# For which values of $m$ is $m$-partition hard?

Consider the following reduction: $$m$$-colouring to $$m$$-partition.

Define an $$m$$-partition as: Given an undirected graph $$G = (V, E)$$ and an integer $$j$$. Does there exist a partition of the vertices into $$m$$ parts $$\{V_1, V_2, \ldots , V_m\}$$ such that at least $$j$$ of the edges have their endpoints in different parts of the partition?

I was able to come up with the reduction, but now I'm stuck at this question:

What I need to find is the values of $$m$$ where the reduction implies that $$m$$-Partition is NP-complete?

• For what values of m is m-coloring NP-complete? What research have you done on that? – D.W. Apr 26 at 7:17
• @Matthew Not quite: the problem is still NP-complete for 4 colors. When you say "a map" you mean a planar graph and that's true, but in general it's still hard. – Juho Apr 26 at 9:14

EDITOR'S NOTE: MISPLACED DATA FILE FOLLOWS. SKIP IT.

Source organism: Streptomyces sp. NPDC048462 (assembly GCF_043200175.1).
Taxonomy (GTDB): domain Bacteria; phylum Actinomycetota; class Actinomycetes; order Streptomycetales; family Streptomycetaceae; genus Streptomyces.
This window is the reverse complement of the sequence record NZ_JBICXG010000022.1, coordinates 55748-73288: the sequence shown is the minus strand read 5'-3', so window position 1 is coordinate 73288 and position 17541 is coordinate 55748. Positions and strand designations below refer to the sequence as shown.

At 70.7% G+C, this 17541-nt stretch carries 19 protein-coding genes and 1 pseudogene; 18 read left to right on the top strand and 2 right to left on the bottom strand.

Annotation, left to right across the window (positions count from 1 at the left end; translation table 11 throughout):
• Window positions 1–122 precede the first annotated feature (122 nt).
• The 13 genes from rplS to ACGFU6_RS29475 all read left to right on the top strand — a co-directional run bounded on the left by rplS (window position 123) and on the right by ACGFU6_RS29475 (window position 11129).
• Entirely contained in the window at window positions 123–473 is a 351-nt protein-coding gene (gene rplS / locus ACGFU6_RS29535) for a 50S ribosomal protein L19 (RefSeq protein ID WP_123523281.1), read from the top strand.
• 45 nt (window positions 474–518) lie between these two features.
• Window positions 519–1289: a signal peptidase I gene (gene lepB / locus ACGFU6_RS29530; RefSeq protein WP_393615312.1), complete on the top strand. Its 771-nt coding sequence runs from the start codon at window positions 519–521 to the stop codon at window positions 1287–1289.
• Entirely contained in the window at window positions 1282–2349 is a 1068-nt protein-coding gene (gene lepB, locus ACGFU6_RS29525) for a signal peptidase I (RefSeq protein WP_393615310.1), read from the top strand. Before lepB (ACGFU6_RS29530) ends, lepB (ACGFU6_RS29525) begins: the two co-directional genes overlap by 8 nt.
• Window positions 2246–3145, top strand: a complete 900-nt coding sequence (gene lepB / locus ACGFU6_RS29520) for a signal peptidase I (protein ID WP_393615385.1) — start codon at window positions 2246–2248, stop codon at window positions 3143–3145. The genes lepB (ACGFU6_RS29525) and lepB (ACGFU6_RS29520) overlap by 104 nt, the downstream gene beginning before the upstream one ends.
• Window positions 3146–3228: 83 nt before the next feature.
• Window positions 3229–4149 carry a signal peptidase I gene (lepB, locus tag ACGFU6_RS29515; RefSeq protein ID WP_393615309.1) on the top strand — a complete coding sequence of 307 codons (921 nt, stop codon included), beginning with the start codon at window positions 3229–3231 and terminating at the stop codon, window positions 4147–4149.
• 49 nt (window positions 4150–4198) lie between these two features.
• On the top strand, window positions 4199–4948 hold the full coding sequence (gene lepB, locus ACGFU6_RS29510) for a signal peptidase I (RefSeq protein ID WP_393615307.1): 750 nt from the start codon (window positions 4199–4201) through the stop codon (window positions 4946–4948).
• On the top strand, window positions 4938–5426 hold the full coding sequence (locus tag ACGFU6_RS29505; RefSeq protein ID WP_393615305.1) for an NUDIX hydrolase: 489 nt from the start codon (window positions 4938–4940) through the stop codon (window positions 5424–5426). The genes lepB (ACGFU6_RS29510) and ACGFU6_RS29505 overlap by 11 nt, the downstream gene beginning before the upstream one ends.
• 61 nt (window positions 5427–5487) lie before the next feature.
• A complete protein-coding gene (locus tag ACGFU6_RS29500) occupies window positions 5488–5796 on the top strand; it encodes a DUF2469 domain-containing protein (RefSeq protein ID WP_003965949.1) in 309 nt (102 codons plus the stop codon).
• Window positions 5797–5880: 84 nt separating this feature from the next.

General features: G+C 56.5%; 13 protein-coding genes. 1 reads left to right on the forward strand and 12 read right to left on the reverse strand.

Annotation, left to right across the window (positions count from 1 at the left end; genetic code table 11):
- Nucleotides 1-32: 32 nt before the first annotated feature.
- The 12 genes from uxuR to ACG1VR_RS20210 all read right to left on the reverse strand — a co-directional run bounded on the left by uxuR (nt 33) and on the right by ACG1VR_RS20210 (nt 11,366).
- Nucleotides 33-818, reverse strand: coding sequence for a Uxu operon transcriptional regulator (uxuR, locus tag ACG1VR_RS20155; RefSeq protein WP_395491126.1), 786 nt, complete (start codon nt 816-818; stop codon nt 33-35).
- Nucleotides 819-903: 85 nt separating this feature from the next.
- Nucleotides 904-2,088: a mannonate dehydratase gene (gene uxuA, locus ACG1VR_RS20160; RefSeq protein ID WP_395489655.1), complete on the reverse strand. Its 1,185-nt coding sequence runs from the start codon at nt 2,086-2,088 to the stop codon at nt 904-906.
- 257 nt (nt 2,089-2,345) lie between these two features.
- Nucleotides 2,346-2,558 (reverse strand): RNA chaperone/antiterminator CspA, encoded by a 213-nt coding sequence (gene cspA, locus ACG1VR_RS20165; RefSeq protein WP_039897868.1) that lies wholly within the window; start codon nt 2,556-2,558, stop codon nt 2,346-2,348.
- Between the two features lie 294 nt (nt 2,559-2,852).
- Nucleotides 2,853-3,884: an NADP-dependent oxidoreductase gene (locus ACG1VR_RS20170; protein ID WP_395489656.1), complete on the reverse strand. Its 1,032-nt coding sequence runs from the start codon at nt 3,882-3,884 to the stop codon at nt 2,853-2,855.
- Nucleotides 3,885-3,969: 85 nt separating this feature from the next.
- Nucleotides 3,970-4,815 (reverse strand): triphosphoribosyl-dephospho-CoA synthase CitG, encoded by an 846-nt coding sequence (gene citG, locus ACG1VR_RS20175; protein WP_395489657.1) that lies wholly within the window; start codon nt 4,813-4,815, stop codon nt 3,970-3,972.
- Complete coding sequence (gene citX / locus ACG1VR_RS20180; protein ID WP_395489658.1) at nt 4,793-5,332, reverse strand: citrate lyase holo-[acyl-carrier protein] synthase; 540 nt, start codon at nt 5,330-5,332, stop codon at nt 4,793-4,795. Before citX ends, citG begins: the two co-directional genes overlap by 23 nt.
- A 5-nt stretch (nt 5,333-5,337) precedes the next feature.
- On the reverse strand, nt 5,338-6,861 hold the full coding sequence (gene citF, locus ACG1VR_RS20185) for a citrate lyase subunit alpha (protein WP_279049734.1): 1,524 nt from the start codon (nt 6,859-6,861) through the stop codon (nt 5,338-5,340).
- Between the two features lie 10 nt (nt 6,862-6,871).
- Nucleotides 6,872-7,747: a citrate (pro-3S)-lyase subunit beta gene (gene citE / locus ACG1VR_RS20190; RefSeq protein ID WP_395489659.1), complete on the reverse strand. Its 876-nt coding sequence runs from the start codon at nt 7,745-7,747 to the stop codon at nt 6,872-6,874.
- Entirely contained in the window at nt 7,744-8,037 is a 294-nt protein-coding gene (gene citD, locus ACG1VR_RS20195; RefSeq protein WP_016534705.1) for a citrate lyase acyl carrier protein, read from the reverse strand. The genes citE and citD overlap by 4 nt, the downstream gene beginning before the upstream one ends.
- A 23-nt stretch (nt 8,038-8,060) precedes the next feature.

• @Matthew No, consider the complete graph on 5 vertices, or more generally any graph with a large clique. – Juho Apr 27 at 4:34
• @Matthew To blow your mind even more, they are not the same problems. A graph without a large clique can still require a lot of colors :-) Have a look at the Mycielskians. – Juho Apr 27 at 8:09
• @Matthew Do as many exercises as you can, there's no substitute for that. Play around with graphs and reductions and you will improve over time. I don't have a particular resource in mind - there's a lot of books and other material that is good. – Juho Apr 28 at 7:18

The $$1$$-partition problem is trivial, since there is only one possible partition.
The $$2$$-partition problem is the same as MAX-CUT, which is known to be NP-complete.
For $$m > 2$$, the $$m$$-partition problem is NP-complete by reduction from $$m$$-coloring, which is NP-complete for that range of $$m$$.